Tuesday, 5 June 2012


Do you remember any frightening news reports from when you were a child? How did they impact you? The spring of 1968 was a particularly terrifying time for me. As I related in my Deliverance from Jericho: Six Years in a Blind School memoir, the news reports seemed to portend imminent world-wide disaster. We survived those days but for some of us, the memories remain.


Meanwhile, I became increasingly aware and worried about the events in America at the exact time when we began studying that nation in school. Neddie had informed me about how black people were discriminated against there. I also heard on the radio how civil rights leader Martin Luther King Junior was shot in April. The fighting escalated in the Vietnam War, increasing the number of casualties. I was vaguely aware of the riots in America's cities which happened in the previous year but suddenly the unrest appeared more relevant, as did the anti-war protests. Though I lived in Canada, it appeared that the United States and the world were spiralling out of control.

Early one morning, I could not sleep so I listened to Mom's radio with the earphone. That's when I learned that Senator Robert Kennedy was shot. I tuned around the dial and noticed practically every station carried live news coverage. I dreaded hearing what would happen next as well as in the days to come.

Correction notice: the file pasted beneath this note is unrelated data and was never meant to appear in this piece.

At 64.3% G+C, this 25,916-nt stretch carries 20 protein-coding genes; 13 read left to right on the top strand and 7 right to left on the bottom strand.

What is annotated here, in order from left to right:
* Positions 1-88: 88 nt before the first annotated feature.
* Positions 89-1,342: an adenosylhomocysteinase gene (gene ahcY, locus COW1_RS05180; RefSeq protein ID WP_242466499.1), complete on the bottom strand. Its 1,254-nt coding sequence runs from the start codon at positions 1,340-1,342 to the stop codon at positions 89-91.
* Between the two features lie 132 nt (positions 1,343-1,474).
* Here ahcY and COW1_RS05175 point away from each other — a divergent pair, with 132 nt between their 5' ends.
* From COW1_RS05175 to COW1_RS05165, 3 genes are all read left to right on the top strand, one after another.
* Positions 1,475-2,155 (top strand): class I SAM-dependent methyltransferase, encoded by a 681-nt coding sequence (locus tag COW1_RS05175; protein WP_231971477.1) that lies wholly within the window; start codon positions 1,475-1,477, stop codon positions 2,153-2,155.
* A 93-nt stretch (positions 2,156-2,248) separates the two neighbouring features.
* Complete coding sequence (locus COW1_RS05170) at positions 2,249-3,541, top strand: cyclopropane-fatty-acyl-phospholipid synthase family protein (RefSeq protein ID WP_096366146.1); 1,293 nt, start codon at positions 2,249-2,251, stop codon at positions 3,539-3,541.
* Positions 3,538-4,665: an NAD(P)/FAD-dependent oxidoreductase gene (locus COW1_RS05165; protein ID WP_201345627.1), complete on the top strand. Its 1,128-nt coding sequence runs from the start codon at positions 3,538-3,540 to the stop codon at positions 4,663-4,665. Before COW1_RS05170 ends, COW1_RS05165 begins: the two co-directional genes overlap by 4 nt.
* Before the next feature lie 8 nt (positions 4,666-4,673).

Deliverance from Jericho abounds with vignettes of what life was like in that government-run institution. These range from poignant experiences of homesickness to hilarious incidents of mischief. Please feel free to click on the link to my books or contact me directly for more information about them.

1 comment:

  1. I don't remember anything specific from my childhood, but when I was in college in the 1980's, I was disturbed by talk of possible nuclear war. I had a nightmare once that I was on the phone, and the operator interrupted the conversation, saying that we were under nuclear attack and should take cover. When I went to our basement, my dad told me it was all a joke.

    I remember practicing Brahms waltzes with the college choir and thinking that it would have been cool to have lived during the composer's time because there was no such thing as nuclear weapons back then. Of course, during those times, there were plenty of other things to worry about, but that didn't occur to me at the time.


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